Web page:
As Sri Lanka’s military continues its increasingly bloody military offensive in the breakaway northern portion of the nation, scores of civilian deaths have been reported and a quarter of a million civilians have been put at direct risk. Yet the Sri Lankan government insists its attacks will continue, with one minister saying “we are determined not to have a ceasefire.”
But under growing pressure from the Red Cross, President Mahinda Rajapaksa says his military will allow a “48-hour window” in which the 250,000 civilians who have been forced to flee into the dense jungle to escape the advancing troops will be allowed to flee to some other undefined “secure environment.”
Yet with the government’s history of haphazard offensives – they declared a safe zone for civilians last week and then attacked one of their own makeshift hospitals inside it – the Tamil population is unlikely to find any truly secure environment anywhere on the island.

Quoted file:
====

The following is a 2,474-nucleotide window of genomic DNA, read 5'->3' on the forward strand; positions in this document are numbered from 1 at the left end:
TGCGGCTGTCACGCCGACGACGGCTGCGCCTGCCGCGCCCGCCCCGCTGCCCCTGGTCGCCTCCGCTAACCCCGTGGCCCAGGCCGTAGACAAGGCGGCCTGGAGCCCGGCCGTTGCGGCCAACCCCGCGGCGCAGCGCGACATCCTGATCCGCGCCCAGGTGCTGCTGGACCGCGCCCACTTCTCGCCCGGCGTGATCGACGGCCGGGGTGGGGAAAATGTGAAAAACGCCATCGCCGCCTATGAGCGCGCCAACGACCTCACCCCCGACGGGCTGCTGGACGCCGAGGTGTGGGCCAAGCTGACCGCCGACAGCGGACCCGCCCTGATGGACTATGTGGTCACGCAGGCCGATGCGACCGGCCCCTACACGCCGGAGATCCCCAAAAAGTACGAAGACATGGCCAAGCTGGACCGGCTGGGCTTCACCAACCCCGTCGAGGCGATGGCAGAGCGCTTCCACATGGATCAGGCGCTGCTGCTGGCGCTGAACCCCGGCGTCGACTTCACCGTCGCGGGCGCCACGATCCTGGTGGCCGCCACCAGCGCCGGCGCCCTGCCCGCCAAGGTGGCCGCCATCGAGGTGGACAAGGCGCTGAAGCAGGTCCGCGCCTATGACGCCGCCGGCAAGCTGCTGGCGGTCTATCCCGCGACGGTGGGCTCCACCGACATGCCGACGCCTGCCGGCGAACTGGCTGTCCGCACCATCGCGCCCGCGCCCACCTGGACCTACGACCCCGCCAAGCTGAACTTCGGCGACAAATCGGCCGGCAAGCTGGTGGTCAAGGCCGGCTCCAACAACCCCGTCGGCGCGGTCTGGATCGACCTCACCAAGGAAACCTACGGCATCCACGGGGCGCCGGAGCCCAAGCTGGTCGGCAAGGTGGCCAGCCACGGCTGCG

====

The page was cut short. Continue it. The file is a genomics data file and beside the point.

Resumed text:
The growing humanitarian crisis has not gone entirely unnoticed internationally, and protests have been held worldwide: most notably in the Tamil-heavy southern portion of India and downtown Toronto. Yet by and large the international community, perhaps weary of the 25+ year long conflict, has remained largely silent. This has left the Sri Lankan government free to launch its final push against the rebels, and while it may succeed in destroying this particular rebel faction, history suggests the heavy civilian toll will ensure the separatist sentiment to continue for years to come.
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